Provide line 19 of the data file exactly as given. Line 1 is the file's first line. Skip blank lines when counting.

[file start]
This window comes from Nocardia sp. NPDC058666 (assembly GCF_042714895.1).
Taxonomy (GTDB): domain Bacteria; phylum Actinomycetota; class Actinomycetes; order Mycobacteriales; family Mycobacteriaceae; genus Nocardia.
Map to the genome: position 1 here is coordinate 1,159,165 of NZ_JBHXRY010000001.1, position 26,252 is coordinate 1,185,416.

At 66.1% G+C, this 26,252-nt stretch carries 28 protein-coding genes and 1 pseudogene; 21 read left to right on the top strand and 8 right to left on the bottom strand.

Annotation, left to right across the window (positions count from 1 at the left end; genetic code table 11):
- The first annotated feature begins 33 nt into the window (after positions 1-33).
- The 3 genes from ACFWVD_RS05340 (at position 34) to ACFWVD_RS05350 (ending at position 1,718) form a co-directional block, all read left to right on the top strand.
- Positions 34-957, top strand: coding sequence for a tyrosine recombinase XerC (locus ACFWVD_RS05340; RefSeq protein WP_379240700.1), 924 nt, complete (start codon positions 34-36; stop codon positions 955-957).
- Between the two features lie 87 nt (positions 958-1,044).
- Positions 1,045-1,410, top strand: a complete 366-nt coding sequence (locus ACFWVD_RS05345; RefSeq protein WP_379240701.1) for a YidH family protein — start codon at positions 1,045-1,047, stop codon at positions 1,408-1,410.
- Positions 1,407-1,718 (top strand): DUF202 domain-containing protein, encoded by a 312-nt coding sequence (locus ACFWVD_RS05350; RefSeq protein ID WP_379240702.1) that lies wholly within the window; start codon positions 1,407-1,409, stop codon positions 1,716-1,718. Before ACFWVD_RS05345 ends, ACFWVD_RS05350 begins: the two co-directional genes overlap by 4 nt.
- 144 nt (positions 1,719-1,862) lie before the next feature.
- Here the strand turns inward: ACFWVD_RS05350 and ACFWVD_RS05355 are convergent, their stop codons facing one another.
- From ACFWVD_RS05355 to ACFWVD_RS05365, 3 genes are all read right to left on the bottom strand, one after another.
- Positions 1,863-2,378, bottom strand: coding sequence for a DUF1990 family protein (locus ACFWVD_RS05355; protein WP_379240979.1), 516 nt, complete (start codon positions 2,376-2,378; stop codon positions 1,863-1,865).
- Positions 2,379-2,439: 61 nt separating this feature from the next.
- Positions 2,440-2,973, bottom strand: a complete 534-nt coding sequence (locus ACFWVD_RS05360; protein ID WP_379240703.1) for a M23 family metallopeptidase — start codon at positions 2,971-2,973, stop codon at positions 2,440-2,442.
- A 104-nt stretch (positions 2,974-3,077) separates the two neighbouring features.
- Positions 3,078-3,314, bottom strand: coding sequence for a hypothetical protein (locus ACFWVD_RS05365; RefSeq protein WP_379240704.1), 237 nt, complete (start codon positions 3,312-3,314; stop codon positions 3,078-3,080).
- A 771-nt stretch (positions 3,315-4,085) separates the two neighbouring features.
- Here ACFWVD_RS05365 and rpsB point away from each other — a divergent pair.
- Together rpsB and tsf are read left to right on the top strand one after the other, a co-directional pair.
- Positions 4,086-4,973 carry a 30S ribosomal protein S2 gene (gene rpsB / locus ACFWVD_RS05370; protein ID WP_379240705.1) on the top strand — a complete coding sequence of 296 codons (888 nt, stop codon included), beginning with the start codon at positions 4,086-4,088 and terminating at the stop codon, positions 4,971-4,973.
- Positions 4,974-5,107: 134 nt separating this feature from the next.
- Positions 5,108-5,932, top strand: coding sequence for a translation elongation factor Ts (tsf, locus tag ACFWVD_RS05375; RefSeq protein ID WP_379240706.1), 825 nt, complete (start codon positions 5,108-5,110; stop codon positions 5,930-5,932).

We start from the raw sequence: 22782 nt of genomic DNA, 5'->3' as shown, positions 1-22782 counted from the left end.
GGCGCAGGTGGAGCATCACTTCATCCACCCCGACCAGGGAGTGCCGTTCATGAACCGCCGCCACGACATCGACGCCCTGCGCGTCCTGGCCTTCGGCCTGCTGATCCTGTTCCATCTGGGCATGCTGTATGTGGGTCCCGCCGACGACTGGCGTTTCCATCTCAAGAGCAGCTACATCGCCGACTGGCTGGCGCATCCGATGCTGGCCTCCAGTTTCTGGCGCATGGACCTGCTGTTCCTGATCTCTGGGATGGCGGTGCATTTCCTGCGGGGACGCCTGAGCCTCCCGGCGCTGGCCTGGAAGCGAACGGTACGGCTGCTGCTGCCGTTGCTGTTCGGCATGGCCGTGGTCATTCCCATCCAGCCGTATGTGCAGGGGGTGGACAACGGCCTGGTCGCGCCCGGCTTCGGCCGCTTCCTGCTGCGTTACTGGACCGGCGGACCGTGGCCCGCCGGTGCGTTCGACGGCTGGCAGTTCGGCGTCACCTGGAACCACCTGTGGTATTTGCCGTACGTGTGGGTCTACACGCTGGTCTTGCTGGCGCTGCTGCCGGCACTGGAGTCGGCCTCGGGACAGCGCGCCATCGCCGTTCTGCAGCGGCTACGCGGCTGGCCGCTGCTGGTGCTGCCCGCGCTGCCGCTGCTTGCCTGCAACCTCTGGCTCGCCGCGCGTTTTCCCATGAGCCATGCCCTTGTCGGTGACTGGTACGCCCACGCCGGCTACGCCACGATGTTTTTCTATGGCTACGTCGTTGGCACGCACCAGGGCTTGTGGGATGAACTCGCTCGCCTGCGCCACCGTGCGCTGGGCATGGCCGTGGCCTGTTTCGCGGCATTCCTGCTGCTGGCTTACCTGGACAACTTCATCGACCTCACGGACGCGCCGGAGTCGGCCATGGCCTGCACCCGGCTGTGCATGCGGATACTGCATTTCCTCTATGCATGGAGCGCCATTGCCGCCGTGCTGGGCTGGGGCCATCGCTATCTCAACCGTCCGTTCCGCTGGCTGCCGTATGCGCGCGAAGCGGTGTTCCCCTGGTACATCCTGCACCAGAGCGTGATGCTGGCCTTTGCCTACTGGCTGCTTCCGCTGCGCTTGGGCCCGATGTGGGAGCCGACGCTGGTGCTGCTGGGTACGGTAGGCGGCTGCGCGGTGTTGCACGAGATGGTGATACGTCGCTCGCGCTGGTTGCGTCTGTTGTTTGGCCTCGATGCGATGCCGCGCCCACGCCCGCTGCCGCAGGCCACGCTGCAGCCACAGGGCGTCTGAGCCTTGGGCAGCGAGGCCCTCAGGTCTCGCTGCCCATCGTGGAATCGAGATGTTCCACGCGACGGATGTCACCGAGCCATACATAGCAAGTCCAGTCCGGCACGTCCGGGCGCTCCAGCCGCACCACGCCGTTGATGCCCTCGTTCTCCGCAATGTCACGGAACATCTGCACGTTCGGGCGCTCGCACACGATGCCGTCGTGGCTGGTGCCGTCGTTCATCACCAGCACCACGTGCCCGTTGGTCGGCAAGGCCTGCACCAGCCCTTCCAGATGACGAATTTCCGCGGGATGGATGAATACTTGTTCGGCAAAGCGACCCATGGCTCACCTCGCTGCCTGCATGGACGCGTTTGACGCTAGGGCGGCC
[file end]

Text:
- Positions 3,078-3,314, bottom strand: coding sequence for a hypothetical protein (locus ACFWVD_RS05365; RefSeq protein WP_379240704.1), 237 nt, complete (start codon positions 3,312-3,314; stop codon positions 3,078-3,080).